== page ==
you guys really think Skylanders was the first to do this in games?), and much much more. My basement is apparently filled with Pokemon, and even some other gaming related figures that I had completely forgot about. Sonic Adventure figures from the 90s anyone?

Of course I'm still not done, so who knows what else is down there, but I have found quite a few other video game related things as well. I came across a few "virtual reality" snow boarding games and what not (which of course were just little Tiger Toy like things that strapped to your head with a snowboard you stood on), some Atari Flash Backs, and old movie rental boxes I got from buying used games and games from movie rental places. Although a lot of this stuff may be considered junk, it's still nice actually being able to see it all again in a world where these sort of things no longer exist. It's a blast from the past, and I hope to keep looking for even more stuff as the day goes on.

Tuesday, July 19, 2016

I Am Setsuna - Out Today!

Looking for a classic JRPG to play? Well you're in luck! Today is the release of Square's new title "I Am Setsuna." Set on an island covered in snow, the game tells the story of a young woman named Setsuna who has been chosen to sacrifice herself to quell the monsters that wreck havoc and cause chaos for all who live there. Players take control of a young mercenary who has been hired to escort Setsuna to the location that will become her grave, and hopefully save the island by doing so. According to Square the game's central theme is that of sadness, and it has been made in a way that will remind old school fans of "the good old days." Using the same type of  the active time battle system seen in the classic Chrono Trigger, I Am Setsuna can also be seen as sort of a spiritual successor to it. While the game itself is very different when it comes to it's story and setting, the heart that used to make these types of games great seems to still be there.

For anyone who's interested in checking it out, the game is up for download on Steam and PlayStation 4.

Resident Evil's Change to First Persion - It's not as strange as you might think.

One of the biggest announcements last E3 was that Resident Evil 7 is on it's way, and that it would also support PlayStation VR. This is something that was somewhat of a shock to many of those watching, and it wasn't long before people took online to express their concern for the "brand new" first person style. Up until now Resident Evil has only either used fixed camera angles or a 3rd person action style camera, so it's really no surprise that people would be skeptical of the new change. From a first glance it's not the Resident Evil they know and love, but rather a game that's copying other first person titles on the market. Well, I'm here to tell you that that isn't true. Resident Evil is a game that can work in first person if done right, and that this actually isn't the first time a Resident Evil game could be played mostly in first person. In fact, one of the best Resident Evil games out there (at least in many's opinion) can be played almost entirely from a first person point of view, and it's easily some of the most fun I personally have had in the series.

So, first of all, what is it that actually makes RE7 different from the past? Yes, it is different from Resident Evil 4, 5, and 6, that's for sure, but these games were action games. They featured some dark creepy settings, they had a few jump scares, and we would often see disturbing monsters along the way, but that's about it. These games were not what Resident Evil was originally intended to be. Now don't get me wrong, each game is great in it's own way (yes, even 6 had it's moments), and they did tell some interesting stories, but they are not "classic" Resident Evil. Sure, it's easy to understand why fans of 4-6 would like 7 to follow in it's path, but it's also not that shocking that someone would want Resident Evil 7 to finally go back to the style seen in 1-3, 0, and Code Veronica as well. That's exactly why Resident Evil 7 is what it is. Although we haven't seen the full game, Capcom has confirmed quite a few things about it, and even the playable demo shines some light on things as well. Basically, Resident Evil 7 is a game where you will explore a single location (rather than going on a world adventure), you'll solve puzzles, gather resources, and slowly learn about what is going on around you by interacting with it's world. The game will in fact feature combat, but with limited ammo (as mentioned in an interview), and the story is set within the Resident Evil universe. So again, I go back to my question. What is it that actually makes RE7 different?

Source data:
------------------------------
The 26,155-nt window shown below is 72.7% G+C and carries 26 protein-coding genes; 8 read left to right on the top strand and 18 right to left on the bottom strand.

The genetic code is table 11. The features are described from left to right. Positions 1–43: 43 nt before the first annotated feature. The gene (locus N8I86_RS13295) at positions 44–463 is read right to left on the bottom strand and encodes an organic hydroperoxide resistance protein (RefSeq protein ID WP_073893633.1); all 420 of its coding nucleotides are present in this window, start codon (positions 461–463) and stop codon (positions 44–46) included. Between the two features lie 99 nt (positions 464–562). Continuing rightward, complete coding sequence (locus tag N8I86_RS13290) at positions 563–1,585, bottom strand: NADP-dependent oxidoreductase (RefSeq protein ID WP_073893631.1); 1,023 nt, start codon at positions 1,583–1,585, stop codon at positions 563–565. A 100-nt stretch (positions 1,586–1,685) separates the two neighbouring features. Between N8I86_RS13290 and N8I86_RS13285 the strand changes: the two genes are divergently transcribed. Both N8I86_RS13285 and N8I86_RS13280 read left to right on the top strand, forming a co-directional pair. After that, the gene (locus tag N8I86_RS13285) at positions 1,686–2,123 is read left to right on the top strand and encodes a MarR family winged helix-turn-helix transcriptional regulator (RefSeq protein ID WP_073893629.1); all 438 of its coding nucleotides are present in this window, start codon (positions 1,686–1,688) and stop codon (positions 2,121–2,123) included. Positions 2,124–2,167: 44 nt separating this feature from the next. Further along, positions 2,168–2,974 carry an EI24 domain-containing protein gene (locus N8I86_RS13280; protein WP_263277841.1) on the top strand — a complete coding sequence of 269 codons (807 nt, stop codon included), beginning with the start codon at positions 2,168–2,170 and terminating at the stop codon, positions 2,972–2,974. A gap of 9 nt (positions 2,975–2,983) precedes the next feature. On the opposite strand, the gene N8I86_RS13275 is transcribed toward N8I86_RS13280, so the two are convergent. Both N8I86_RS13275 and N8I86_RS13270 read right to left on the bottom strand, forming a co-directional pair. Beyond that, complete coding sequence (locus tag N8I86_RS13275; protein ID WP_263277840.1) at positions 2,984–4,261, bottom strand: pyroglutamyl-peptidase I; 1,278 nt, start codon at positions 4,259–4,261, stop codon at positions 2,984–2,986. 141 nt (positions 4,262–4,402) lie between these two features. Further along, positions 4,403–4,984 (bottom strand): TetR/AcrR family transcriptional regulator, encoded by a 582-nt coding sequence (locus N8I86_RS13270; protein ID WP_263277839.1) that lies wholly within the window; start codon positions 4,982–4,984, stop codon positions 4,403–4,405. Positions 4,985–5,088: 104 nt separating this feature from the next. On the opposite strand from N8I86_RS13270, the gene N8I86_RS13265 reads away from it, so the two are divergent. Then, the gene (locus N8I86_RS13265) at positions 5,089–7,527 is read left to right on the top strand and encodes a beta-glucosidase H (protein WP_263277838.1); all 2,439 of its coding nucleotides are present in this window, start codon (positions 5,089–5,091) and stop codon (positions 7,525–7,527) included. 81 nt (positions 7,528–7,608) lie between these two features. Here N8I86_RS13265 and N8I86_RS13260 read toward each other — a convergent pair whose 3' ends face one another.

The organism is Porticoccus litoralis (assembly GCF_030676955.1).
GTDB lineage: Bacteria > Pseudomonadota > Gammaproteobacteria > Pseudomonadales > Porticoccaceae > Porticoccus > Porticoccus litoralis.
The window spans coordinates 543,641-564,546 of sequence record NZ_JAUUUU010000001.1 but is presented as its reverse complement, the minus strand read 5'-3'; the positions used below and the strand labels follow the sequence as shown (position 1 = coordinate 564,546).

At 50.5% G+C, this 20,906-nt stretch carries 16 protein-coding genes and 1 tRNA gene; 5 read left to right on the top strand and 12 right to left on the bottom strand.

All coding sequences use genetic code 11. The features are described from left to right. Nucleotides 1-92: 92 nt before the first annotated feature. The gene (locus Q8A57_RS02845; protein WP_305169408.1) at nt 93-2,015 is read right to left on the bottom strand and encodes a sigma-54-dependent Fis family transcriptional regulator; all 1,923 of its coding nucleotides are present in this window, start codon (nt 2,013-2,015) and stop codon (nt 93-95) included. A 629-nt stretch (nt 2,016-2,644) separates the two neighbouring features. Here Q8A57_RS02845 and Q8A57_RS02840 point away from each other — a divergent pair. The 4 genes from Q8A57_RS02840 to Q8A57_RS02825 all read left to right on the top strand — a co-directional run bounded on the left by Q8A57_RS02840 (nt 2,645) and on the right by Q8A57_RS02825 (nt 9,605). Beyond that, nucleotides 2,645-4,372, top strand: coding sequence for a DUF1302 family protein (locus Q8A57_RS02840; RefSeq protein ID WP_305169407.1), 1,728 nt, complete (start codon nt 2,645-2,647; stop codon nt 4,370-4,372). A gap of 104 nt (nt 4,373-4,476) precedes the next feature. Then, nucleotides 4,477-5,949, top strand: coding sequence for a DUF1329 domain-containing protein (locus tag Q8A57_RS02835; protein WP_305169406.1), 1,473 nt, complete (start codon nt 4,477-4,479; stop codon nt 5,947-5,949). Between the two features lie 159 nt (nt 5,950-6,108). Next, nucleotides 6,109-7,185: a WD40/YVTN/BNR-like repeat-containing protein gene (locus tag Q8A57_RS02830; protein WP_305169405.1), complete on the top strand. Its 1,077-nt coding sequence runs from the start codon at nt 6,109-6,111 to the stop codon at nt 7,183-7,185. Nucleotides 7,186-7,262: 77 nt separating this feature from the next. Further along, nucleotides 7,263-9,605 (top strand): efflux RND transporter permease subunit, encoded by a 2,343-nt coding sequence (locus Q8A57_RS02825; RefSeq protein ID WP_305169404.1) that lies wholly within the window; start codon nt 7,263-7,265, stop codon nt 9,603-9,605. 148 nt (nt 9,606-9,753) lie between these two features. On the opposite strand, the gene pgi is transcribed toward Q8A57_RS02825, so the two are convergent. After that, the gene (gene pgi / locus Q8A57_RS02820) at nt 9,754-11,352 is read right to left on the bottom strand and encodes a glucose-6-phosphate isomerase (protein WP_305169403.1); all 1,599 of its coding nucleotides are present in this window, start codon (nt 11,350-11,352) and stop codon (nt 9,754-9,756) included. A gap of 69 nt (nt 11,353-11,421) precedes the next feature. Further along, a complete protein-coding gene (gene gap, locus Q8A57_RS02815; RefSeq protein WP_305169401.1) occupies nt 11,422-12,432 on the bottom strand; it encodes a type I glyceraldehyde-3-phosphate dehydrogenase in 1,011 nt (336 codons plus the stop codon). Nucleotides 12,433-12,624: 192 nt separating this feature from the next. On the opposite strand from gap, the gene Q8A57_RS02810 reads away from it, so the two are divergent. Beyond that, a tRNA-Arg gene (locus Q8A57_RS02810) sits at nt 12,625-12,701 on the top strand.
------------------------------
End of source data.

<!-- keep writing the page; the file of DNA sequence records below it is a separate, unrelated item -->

Now many might think that the first person camera is completely unfitting for Resident Evil, or that it's what makes the game different, but it's really not. As mentioned before, this actually isn't the first RE game to be in first person. Sure this is the first mainline game to take this approach, but the game that did it last might as well have been numbered as it is actually one of the most well received titles in the series in recent years. What game is this? It's none other than Resident Evil Revelations of course.

Resident Evil Revelations was originally a Nintendo 3DS exclusive, and it was the first Resident Evil to move back towards it's horror survival roots. Rather than being a pure action game like RE5, the game put our beloved Jill Valentine on a ship of horrors out in the middle of the ocean, and asked us to do whatever it took to survive it. Using a gameplay style similar to Resident Evil 4, players got to explore the ship, solve puzzles, collect resources, and fight off enemies with weapons they found and upgraded throughout their adventure. Sure there was also side chapters that were more action focused, but the main game itself was all about atmosphere, and surviving -- just as Resident Evil used to be. It almost flawlessly blended the 3rd person style of the action games with the gameplay classic fans had been craving, and it even made use of the brand new 3D effect and new circle pad pro add on (right analog stick) to help pull players deeper into the experience, and to fix the "tank control" issue many have been complaining about since the initial jump to full on 3rd person. Although this isn't the only thing the circle pad pro did. It also made it possible to play Revelations from a first person point of view, and the 3D effect only helped enhance that experience.